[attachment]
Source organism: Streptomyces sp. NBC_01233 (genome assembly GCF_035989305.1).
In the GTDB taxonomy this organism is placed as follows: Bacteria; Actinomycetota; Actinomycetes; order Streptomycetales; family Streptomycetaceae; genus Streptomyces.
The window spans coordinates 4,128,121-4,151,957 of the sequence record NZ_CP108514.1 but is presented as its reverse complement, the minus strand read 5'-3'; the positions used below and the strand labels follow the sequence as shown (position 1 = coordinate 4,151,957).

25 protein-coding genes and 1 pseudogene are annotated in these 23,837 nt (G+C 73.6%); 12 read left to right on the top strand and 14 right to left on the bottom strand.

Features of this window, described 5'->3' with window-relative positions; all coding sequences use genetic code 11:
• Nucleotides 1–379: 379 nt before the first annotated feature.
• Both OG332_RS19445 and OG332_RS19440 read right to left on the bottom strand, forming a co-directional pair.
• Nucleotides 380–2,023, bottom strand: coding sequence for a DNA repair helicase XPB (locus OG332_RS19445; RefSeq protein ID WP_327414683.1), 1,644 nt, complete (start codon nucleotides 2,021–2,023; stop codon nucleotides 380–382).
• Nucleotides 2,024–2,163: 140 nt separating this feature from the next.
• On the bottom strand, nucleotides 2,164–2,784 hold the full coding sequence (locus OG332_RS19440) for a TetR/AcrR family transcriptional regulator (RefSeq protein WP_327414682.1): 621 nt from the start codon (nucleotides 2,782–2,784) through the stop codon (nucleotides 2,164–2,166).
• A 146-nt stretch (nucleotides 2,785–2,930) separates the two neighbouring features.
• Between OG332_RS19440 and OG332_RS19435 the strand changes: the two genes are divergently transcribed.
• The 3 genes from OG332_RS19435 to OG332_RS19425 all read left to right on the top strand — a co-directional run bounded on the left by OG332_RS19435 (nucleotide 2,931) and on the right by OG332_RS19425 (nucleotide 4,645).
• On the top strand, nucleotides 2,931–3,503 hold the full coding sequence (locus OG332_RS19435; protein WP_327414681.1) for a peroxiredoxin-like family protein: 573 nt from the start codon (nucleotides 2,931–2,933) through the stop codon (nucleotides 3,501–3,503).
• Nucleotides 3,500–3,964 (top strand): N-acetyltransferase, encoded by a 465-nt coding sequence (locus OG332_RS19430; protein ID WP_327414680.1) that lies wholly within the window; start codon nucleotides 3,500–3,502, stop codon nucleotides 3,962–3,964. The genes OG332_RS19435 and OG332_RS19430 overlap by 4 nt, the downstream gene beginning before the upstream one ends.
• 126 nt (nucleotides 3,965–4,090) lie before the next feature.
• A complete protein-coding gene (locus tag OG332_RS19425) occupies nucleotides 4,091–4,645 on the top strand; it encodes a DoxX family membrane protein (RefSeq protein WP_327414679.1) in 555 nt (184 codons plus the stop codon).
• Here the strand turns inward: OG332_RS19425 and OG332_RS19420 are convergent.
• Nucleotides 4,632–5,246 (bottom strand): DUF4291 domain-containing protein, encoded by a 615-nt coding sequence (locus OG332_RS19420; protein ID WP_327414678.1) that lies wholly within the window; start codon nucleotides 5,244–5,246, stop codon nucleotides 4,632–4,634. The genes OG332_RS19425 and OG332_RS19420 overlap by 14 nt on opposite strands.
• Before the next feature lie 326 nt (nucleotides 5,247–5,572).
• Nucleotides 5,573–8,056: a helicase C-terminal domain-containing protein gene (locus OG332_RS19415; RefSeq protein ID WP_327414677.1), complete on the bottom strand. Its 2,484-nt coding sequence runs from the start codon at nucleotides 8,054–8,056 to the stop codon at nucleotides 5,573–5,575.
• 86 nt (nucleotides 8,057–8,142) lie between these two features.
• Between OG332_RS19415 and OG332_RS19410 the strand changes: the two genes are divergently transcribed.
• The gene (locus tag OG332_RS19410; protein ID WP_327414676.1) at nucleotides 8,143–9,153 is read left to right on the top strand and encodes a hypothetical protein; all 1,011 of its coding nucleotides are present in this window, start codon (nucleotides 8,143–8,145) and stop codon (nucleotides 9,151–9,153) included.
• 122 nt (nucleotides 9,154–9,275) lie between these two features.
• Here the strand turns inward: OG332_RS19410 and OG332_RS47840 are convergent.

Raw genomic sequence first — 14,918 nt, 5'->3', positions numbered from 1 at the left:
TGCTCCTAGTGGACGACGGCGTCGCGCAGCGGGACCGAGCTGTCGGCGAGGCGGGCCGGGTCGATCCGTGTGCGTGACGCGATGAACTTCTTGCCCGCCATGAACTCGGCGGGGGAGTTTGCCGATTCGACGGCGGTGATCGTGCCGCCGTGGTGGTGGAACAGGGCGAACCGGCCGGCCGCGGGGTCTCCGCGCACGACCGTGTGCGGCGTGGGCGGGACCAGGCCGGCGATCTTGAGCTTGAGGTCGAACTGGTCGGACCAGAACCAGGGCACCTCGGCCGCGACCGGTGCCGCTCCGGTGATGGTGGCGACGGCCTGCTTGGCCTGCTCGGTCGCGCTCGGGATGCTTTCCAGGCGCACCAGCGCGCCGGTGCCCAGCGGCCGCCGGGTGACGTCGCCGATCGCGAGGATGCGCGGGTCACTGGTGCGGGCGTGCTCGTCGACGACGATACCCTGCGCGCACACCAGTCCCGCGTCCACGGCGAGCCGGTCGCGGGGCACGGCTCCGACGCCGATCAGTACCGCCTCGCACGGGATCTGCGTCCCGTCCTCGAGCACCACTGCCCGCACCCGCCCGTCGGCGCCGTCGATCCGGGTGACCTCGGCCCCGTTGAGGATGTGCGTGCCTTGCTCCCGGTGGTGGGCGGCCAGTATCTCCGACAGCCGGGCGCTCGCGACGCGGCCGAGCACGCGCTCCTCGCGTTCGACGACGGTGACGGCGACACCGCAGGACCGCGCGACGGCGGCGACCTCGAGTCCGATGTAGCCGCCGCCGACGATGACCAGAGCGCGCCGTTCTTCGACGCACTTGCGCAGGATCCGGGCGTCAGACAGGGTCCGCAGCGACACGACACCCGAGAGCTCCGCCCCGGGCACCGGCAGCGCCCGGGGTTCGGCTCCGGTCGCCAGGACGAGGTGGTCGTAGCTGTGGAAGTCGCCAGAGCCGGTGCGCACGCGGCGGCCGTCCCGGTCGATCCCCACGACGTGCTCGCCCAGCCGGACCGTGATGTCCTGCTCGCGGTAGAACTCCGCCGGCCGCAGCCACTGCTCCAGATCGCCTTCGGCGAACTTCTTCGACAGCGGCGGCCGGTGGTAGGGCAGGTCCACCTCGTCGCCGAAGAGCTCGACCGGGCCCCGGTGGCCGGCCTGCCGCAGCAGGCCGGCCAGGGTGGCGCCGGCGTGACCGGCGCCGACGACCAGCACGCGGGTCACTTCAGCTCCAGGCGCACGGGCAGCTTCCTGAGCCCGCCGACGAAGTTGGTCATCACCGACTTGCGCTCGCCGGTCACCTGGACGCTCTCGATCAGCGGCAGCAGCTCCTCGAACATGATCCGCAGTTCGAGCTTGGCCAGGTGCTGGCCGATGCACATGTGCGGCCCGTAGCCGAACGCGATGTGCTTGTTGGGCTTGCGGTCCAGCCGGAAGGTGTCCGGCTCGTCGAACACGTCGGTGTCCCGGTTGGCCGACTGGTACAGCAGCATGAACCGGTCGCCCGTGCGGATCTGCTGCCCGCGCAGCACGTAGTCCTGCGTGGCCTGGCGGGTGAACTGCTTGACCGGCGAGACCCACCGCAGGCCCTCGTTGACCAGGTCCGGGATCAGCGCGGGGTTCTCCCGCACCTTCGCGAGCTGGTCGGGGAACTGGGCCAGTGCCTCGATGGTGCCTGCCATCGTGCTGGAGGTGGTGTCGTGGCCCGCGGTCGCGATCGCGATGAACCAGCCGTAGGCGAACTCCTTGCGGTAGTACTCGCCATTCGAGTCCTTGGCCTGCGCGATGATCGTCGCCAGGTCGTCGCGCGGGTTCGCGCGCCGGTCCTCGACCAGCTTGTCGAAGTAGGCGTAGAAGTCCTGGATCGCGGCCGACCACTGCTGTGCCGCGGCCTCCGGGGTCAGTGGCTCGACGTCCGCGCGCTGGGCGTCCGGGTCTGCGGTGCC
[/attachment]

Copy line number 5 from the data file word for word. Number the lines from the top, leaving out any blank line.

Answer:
Features of this window, described 5'->3' with window-relative positions; all coding sequences use genetic code 11: